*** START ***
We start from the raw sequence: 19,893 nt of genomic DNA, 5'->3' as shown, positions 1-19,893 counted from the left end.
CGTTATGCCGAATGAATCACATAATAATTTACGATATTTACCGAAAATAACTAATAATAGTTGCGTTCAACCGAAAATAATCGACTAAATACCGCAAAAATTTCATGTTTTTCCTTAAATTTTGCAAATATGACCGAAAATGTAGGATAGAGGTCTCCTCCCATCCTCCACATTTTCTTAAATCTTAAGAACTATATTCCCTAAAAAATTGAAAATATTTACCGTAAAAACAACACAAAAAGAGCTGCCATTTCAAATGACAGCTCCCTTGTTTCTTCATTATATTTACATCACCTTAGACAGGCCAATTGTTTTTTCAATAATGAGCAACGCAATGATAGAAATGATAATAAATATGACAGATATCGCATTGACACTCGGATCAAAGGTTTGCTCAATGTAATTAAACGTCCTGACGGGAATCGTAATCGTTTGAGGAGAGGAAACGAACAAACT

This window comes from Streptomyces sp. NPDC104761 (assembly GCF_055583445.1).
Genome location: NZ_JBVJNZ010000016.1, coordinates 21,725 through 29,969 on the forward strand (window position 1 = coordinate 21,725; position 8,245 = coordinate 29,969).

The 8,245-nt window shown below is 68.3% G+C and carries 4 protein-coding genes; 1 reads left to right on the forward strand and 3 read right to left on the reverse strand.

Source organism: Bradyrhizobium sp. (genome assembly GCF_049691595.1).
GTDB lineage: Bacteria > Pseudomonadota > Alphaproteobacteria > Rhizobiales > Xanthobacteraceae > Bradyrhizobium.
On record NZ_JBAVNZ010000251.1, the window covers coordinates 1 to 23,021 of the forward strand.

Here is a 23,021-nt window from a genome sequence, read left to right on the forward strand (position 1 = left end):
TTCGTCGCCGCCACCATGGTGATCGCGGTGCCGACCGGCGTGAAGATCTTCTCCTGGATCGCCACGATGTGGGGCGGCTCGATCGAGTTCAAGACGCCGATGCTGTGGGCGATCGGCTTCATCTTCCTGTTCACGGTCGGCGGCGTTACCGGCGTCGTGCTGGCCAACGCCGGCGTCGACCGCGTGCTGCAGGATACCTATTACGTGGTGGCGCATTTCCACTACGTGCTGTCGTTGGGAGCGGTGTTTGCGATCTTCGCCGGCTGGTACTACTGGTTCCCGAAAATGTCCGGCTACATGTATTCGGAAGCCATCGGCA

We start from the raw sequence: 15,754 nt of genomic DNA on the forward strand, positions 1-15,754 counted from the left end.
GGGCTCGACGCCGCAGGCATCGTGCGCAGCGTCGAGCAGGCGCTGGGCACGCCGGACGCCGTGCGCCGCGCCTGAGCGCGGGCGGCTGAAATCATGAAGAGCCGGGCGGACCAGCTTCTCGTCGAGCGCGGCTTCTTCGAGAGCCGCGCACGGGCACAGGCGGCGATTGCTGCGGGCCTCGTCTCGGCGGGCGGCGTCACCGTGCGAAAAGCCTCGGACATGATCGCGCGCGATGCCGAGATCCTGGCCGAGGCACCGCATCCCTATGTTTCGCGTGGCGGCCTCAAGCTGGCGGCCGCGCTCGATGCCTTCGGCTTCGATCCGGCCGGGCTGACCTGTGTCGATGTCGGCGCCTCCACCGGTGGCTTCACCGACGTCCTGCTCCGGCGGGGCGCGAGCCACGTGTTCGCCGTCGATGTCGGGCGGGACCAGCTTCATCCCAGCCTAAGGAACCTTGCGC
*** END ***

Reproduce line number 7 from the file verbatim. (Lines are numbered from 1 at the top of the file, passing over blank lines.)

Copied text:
GTDB lineage: Bacteria > Pseudomonadota > Alphaproteobacteria > Rhizobiales > Xanthobacteraceae > Bradyrhizobium.